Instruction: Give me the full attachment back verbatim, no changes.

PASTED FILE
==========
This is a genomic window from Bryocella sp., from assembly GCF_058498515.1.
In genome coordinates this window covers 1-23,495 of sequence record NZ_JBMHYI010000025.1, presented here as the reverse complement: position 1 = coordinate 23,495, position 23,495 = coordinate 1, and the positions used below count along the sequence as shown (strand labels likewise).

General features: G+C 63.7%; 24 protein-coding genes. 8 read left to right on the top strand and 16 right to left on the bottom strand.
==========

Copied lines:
This is a genomic window from Bryocella sp., from assembly GCF_058498515.1.
In genome coordinates this window covers 1-23,495 of sequence record NZ_JBMHYI010000025.1, presented here as the reverse complement: position 1 = coordinate 23,495, position 23,495 = coordinate 1, and the positions used below count along the sequence as shown (strand labels likewise).

General features: G+C 63.7%; 24 protein-coding genes. 8 read left to right on the top strand and 16 right to left on the bottom strand.